Glenn Davis opened a recent Thursday concert at Brothers Drake Meadery performing solo and acoustic - a lonely feel that echoed in his words. "Where have all the people gone I used to call my friends?" he crooned on one early tune, his slightly nasal voice oddly reminiscent of a sad Muppet.

Glenn Davis opened a recent Thursday concert at Brothers Drake Meadery performing solo and acoustic - a lonely feel that echoed in his words. "Where have all the people gone I used to call my friends?" he crooned on one early tune, his slightly nasal voice oddly reminiscent of a sad Muppet.

The answer arrived in short order when Davis' backing band, comprised of brothers Jesse and Casey Cooper of the Receiver (on drums and bass, respectively) and keyboardist/singer Sharon Udoh of Counterfeit Madison, ambled onstage just one song later. Collectively, these supporting players thickened and fleshed out the sound, which displayed surprising buoyancy even in those moments when Davis' words suggested drowning. "Can we hold on to what we used to have?" he offered on one tune, his defeated tone underscoring a growing awareness that this was an impossible task.

The concert doubled as a release party for Davis' new solo EP, Lost World, much of which was written during a rocky stretch where the Way Yes singer and songwriter struggled to overcome death (the musician's aunt passed away following a short illness) and the dissolution of his marriage. Rather than focusing on these negatives, however, most of the songs centered on healing, with Davis repeating mantra-like lines about letting bad memories wash away and allowing a stillness to settle in. On "Fly Into a Great Calm," an airy, spacious cut that felt like a deep, exhaled breath, the frontman repeated the title until it felt as if the entire audience experienced a collective drop in heart rate.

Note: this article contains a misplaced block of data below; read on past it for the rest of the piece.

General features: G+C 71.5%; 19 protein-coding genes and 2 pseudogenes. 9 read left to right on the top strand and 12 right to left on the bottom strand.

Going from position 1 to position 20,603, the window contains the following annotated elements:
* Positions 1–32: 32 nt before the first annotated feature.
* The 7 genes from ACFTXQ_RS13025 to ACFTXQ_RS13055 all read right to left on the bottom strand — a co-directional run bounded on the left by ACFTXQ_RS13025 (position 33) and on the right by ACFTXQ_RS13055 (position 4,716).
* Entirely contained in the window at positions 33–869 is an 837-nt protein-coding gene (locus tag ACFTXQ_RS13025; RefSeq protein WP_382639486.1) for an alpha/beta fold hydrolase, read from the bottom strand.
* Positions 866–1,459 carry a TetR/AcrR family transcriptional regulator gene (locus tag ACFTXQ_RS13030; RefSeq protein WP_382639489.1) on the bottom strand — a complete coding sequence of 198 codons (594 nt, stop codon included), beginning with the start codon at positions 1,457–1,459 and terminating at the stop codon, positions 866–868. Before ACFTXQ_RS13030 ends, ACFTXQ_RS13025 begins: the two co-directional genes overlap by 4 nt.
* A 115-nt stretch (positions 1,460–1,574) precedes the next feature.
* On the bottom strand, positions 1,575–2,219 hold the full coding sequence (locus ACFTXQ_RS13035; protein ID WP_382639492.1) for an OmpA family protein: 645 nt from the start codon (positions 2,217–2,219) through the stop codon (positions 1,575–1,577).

Though Davis' words were largely downcast, the music tended to exert upward force. "Bad Karma," for one, built around a shimmying, disco groove, while the tropicalia-stoked "2 Vans" witnessed the players locking into a sun-streaked island bounce.

Counterfeit Madison kicked off the evening with a short, full-band set, which frequently found Udoh wrestling with a similar sort of catharsis, addressing issues of identity and self-doubt on graceful songs delivered with spine-reinforcing confidence. "Sometimes I should shut my mouth [and] listen to your voice," the singer lectured herself on one song, which is also fine advice to follow when taking in any of Udoh's performances.